Twitter’s “poison pill” too hard for Elon Musk to swallow?

published on Friday April 22, 2022 at 08:17

The “poison pill” Twitter waved in Elon Musk’s face is a mechanism with proven effectiveness, which could force the fiery entrepreneur to negotiate for lack of power.

To avoid a takeover, the board of directors plans to activate the “pill” if Tesla’s CEO reaches 15% of Twitter’s capital on the exchange.

He currently owns 9.2% and said on Thursday that he had secured the necessary funding to make an offer for the remainder, for an envelope of $46.5 billion.

Starting at 15%, all shareholders except Elon Musk would then be able to buy shares at half price, increasing the number of shares in circulation and reducing the weight of the insatiable billionaire.

It would then be nearly impossible for him to take control of the company except to spend a significantly higher amount than initially planned.

“The dilution created by this defense generally plays a deterrent role,” explains Eric Wehrly, assistant professor of finance at Western Washington University.

The ‘poison pill’ was invented 40 years ago by corporate lawyer Martin Lipton to counter the wave of hostile takeovers on Wall Street.

“It was the era of + raiders +,” explained to The Deal, the attorney in 2011, an era epitomized by these investors of a new breed, experts in financial settlements, from KKR to Carl Icahn, via Kirk Kerkorian.

The practice was quickly challenged in court and was first validated in 1985 by the Delaware Supreme Court, on which Twitter relies, even if the group is Californian.

“Half of publicly traded companies are founded in this state,” with advantageous taxation, “which has well entrenched the poison pill case law,” explains Jon Karpoff, a professor at the University of Washington.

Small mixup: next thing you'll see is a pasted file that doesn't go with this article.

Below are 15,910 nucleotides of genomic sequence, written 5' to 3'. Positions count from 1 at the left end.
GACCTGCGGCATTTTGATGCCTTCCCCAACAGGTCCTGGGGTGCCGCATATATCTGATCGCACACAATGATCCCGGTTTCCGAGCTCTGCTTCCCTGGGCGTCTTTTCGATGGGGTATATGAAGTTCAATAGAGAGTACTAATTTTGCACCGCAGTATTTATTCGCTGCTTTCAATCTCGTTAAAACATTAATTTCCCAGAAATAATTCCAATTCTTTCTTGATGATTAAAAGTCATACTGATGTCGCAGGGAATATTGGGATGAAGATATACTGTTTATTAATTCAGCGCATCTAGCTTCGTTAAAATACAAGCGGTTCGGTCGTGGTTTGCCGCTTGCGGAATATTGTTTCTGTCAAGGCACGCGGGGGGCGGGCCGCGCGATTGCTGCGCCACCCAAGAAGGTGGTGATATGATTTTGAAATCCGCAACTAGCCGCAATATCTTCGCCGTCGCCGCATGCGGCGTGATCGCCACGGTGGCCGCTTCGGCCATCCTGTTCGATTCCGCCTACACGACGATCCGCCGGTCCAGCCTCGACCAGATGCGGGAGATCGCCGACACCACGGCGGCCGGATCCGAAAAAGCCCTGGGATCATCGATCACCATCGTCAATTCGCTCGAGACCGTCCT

“Unless there is something unusual in the pill, which I doubt, (…) Mr. Musk would stand little chance of getting justice” and have the mechanism cancelled, he believes.

“I don’t think it will go to court because Elon Musk has no legal basis” to prevail, agreed Brian Quinn, an assistant professor at Boston College University.

– Negotiate and Collect –

The first alternative to acquiring a majority of the capital “is to change the board of directors,” explains Brian Quinn, and install allied members there.

But the list of resolutions for Twitter’s next general meeting, set for May 25, has already been set, meaning Elon Musk couldn’t intervene before the next AGM in 2023.

Second obstacle, the board of directors can only be renewed in installments. Some members will end their terms this year, while others are guaranteed until 2023, 2024 or even 2025. To get a majority on the board, Elon Musk would have to wait at least until 2024.

“There is no precedent for a buyer to circumvent the pill by replacing the board in two consecutive elections,” cautions Brian Quinn.

For the law professor, given the configuration, “the only option is to negotiate with the board of directors,” presumably by proposing an upwardly revised offer, with no guarantee of success.

Elon Musk cannot count on emblematic former Twitter leader Jack Dorsey in negotiations unless a quick settlement is reached.

The platform’s co-founder has publicly expressed his condolences to the 50-year-old billionaire on several occasions, going to the point of reiterating his criticism of the board of directors.

Following his resignation last November, Jack Dorsey announced that he would not run for another term as director and would leave the board at the end of the AGM.

Often parallel to the negotiations, according to Jon Karpoff, the campaign for potential buyers, which Elon Musk has already started, mainly ironically, via Twitter.

“And I think his popularity with many people will help him,” the academic anticipates. “I wouldn’t be surprised if he collected small holders (…) to help him put pressure on the board”.

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